Unionists, protesters, fact-checkers, economists pan Trump economics address

DETROIT (PAI) – Unionists outside, protesters inside, fact-checkers at The Wall Street Journal and other media and even some conservative economists all panned Republican presidential nominee Donald Trump’s major economics address, given August 8 in Detroit.

Trump gave the speech at the Detroit Economic Club, a frequent venue for major political and economic addresses. The conservative business owners in the audience sometimes applauded him, especially when Trump’s security guards ejected 17 female protesters from the room.

The women protested Trump’s anti-woman stands – and his outsourcing.

“You want to close Michigan plants and outsource our jobs!” one autoworker from Grosse Pointe Woods shouted. As she stood on her chair, she added: “How are we supposed to raise our families without good jobs? Is that what you call ‘winning’?” She was then tossed.

Trump’s speech itself had few clues about what his policies would be towards workers, other than his promise to renegotiate trade treaties and a flat ban on federal regulations, including pro-worker rules. He also declared “our education reforms will help parents send their kids to a school of their choice,” code words for supporting private – not public – schools.

And Trump promised to “immediately cancel all illegal and overreaching executive orders,” without specifying which ones. Several Obama administration orders aid workers, notably low-income workers.

“Nothing would make our foreign adversaries happier than for our country to tax and regulate our companies and our jobs out of existence,” the business mogul stated – before announcing he would propose cutting the federal corporate tax rate to 15 percent, if elected.

The stated federal corporate tax rate is now 35 percent, but businesses use deductions, exclusions and income-shifting overseas to pay an average of 12.6 percent, Wall Street Journal fact-checkers noted. That’s lower than the rate imposed on most individual taxpayers.

Unionists outside the hall-where 1,500 corporate executives and guests paid $45-$55 each to listen to Trump-gave his speech failing grades.

Trump “spent his life getting rich by hurting working people,” said AFL-CIO President Richard Trumka. “Now he returns to Michigan for an economic speech almost one year to the day after he suggested automakers move production from Michigan to states with lower wages. It’s ironic, deceitful, and simply offensive.

“Trump will say he speaks for all Americans, but his all-white, all-male, Wall Street banker economic team proves his intentions. Trump has chosen to get his real advice from people just like him – people who have made millions off the backs of hardworking families.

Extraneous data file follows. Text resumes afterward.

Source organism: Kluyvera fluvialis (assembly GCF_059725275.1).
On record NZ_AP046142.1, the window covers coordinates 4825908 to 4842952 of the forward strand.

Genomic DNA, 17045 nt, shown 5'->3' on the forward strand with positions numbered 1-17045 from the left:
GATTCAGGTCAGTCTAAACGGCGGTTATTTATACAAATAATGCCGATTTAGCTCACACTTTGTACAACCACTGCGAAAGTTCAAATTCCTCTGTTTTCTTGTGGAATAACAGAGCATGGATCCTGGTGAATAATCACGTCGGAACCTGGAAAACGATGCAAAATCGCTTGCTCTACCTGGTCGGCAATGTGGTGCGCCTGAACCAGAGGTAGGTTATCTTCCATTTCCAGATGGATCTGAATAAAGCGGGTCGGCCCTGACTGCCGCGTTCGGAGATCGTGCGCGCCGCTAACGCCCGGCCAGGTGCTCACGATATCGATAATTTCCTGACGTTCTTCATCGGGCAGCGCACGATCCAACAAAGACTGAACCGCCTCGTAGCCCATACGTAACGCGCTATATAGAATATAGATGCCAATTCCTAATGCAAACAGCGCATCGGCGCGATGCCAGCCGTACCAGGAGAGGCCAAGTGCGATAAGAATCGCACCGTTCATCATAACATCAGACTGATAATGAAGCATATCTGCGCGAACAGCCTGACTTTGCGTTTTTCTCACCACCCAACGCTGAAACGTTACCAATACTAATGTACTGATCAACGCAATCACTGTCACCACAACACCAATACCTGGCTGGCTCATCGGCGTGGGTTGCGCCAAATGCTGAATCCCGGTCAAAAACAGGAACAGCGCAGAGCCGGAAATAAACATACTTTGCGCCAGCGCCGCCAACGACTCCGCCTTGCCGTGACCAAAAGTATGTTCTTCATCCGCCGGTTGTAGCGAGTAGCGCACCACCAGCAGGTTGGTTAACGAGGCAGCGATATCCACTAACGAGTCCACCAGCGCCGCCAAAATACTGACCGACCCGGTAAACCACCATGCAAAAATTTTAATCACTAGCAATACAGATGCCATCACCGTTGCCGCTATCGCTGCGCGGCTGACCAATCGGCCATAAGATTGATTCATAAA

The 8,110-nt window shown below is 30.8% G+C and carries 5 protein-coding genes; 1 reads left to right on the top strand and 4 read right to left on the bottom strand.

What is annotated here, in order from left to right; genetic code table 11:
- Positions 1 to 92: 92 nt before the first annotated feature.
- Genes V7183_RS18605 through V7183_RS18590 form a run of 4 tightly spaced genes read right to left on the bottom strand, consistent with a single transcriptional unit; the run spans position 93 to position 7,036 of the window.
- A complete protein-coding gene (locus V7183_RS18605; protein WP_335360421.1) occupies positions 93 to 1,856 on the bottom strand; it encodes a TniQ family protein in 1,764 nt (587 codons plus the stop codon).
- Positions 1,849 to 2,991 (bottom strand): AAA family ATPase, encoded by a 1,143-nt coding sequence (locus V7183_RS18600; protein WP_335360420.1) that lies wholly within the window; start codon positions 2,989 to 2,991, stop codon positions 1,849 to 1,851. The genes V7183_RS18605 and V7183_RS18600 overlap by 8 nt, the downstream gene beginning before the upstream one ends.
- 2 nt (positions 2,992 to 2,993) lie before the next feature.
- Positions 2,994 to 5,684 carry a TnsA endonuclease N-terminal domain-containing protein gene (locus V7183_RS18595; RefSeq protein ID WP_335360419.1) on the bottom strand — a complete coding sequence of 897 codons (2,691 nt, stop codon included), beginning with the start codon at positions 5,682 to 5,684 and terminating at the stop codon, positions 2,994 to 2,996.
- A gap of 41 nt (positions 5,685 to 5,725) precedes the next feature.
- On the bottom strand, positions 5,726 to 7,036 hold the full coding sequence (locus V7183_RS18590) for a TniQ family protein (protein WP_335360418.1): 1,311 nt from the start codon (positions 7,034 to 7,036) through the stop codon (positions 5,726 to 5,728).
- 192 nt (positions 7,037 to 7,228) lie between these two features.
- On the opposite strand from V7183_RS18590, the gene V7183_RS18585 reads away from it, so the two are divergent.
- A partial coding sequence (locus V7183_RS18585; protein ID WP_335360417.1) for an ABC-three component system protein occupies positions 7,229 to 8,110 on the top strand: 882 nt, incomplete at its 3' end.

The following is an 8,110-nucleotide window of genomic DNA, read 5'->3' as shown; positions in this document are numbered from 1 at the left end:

The Auto Workers led on-site protesters outside the hall, and both UAW and the Michigan AFL-CIO lambasted Trump’s promises as empty or worse.

“Trump would be an absolute disaster for working people in Michigan,” the UAW said. “This is the same guy who said ‘our wages are too high.’

“And Trump said he would close ‘a couple of plants’ and send Michigan auto jobs to other states as a way to cut the wages of Michigan autoworkers. That kind of thinking is downright dangerous, and will kill Michigan jobs.”

State Fed President Ron Bieber called Trump’s plant-closing schemes and plans to cut workers’ wages “just nuts” and “downright dangerous.” He added Trump would send the state economy “right down the drain.”

“All we heard from Donald Trump today was a lot of hot air,” Bieber added. “Trump doesn’t give a rip about helping working people in Michigan. If he did, he’d hire Michigan workers to make his clothes, instead of producing his ties in China and his suits in Mexico. The truth is Trump only cares about making more money for himself.

And given Trump’s past denunciations of women, Hispanics, Muslims, veterans and others, Bieber called on top Michigan Republican officeholders to withdraw their support from the controversial nominee.

“Michigan can’t afford Trump’s reckless ideas. That’s why I’m calling on Republican leaders like Attorney General Bill Schuette, Lieut. Gov. Brian Calley, Congresswoman Candice Miller, Congressman Tim Walberg, and House Speaker Kevin Cotter to do what’s right for Michigan and withdraw their support for Donald Trump,” Bieber said.

Cotter and Calley did not attend Trump’s speech, though Calley stumped with Trump’s running mate in late July. Nor did right wing GOP Gov. Rick Snyder, who announced in June he would not endorse Trump.

Former GOP Michigan Gov. William Milliken, a moderate, is backing Democratic presidential nominee Hillary Clinton. Former GOP Gov. John Engler, now head of a top D.C.-based business lobby, has been silent so far, but supports “free trade” pacts that Trump denounced.

Photo: Demonstrators protest during Trump’s economics address in Detroit. |  Paul Sancya/AP


CONTRIBUTOR

Mark Gruenberg
Mark Gruenberg

Mark Gruenberg is head of the Washington, D.C., bureau of People's World. He is also the editor of Press Associates Inc. (PAI), a union news service in Washington, D.C. that he has headed since 1999. Previously, he worked as Washington correspondent for the Ottaway News Service, as Port Jervis bureau chief for the Middletown, NY Times Herald Record, and as a researcher and writer for Congressional Quarterly. Mark obtained his BA in public policy from the University of Chicago and worked as the University of Chicago correspondent for the Chicago Daily News.

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